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WEEK THREE CRYSTAL BALL - THURSDAY: Honoring a Legend
The Great Game Loses a True Difference-Maker
My friends, football hearts are heavy this week for good reason as college coaching legend Buddy Teevens passed away Tuesday at age 66. He spent the past 18 seasons as head coach at Dartmouth, his alma mater.
Back in March, Coach Teevens was hit while riding his bicycle on vacation with his wife and suffered spinal injuries and the amputation of his right leg. He fought with all his might but never recovered.
Some reading this are probably asking “Who the heck was Buddy Teevens?” and I can understand the befuddlement. He never was in the pros and his two Division I-A (now Football Bowl Subdivision) head-coaching jobs, at Tulane and Stanford, resulted in a 21-68 record with no bowl appearances and no winning seasons.
In football circles, Teevens is best known for his two stints leading Dartmouth, from 1987-91 and 2005-22. In those 23 years, he won 53% of his games and five Ivy League championships.
Ok, a nice career but nothing to write home about, right?
Wrong. Dead wrong.
In fact, it says here that Eugene Francis Teevens III was one of the most influential coaches of the modern era and should be remembered as a true bright light in the game of football. A man who changed young men’s lives for the better and left the sport much better than he found it.
A prominent member of Steve Spurrier’s University of Florida staff from 1999-2001, Teevens did his best work at Dartmouth. He quarterbacked the Big Green to the 1978 Ivy League title as a senior, was an integral member of the school’s Final Four hockey team and coached his alma mater to the winningest three-year stretch in its 140-season history with 27 victories from 2018-21.
Still, his greatest impact had nothing to do with wins and losses.
Coach Teevens molded and developed hundreds of young men who became dedicated husbands, fathers and business leaders. He was a trailblazer in hiring female coaches. He founded the famed Manning Passing Academy and directed the camp for its first 26 years, working closely with Archie, Peyton, Eli and Cooper. I took THE TRE MAN to the event this past summer, the first without Coach Teevens leading it, and it was amazing to see how glowingly all spoke of him.
Just as importantly, Teevens was a leading advocate for player safety and that may be his greatest legacy. He dramatically reduced tackling in practice more than a decade ago - “I love the game of football, but I love my players more” - and spearheaded the development of mobile robotic tackling dummies. A true gamechanger.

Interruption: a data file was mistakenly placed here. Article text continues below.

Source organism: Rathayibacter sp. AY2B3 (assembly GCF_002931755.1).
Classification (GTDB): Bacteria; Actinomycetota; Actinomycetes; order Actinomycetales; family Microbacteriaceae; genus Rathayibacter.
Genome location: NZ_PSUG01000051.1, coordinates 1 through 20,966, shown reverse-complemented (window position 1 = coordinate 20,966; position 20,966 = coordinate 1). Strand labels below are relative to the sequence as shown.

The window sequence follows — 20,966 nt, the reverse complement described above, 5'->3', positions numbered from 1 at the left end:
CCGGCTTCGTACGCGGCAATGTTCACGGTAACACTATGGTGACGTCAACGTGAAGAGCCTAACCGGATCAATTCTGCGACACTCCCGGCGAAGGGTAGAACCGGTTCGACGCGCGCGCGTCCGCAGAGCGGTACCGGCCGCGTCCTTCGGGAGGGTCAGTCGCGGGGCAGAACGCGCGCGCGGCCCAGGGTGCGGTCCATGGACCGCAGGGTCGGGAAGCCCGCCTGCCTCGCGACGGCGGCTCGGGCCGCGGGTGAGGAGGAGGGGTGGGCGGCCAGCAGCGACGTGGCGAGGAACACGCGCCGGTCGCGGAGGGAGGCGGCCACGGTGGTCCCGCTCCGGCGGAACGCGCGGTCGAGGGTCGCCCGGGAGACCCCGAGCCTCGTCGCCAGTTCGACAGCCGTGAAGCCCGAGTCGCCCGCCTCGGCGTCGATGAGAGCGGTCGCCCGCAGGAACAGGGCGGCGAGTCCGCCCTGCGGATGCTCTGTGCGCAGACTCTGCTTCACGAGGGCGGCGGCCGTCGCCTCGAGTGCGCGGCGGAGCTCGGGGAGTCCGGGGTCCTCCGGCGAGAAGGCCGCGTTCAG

Most would agree that the sport is safer today than it’s ever been, and Coach Teevens is a big reason for that. The man walked the walk and talked the talk.
Sixty-six years is not nearly enough but, here’s to you, Coach. Thank you for a life well lived and may you always rest in peace.
This evening, the Giants (1-1) visit San Francisco (2-0) for an 8:15 pm ET kickoff on Prime Video1. Al Michaels and Kirk Herbstreit will be in the booth with Kaylee Hartung on the sidelines.
These teams have engaged in many thrilling games through the years but I’m not sure tonight will be one of them. The Giants are beat up with Saquon and Andrew Thomas on the shelf and they’re making a cross-country trip2. The team is also sans its starting left guard, Ben Bredeson.
Last week was a stress-inducing three hours for the Jints and their loyalists with guys like BROTHER BLUENIK and VIGGY fit to be tied with Arizona up, 28-7, in the third quarter. Somehow, Brian Daboll’s troops rallied for an unlikely win and, in the next 90 minutes, Google recorded more than 57,000 NYC-area searches for “How to repair a TV with a shoe-shaped hole.”3
I won’t be surprised if New York makes this game a tight one but, in the end, I expect the hosts to prevail. Call it 19-13, Niners. Enjoy the game, folks, and God bless.
As THE MAYOR OF KC notes, they’re not actually making a cross-country trip as they stayed out west all week after playing Arizona this past weekend. However, it should be noted, they didn’t have all the comforts of home, like their woobies or East Coast drivers hurling expletives at them on the New Jersey Turnpike. Those are the kind of things a man misses on the road.
This is precisely why I always go shoeless when watching the Commies. This means the only nearby item I can throw is usually some sort of snack food and, as you know, I’m not one to let go of a calorie.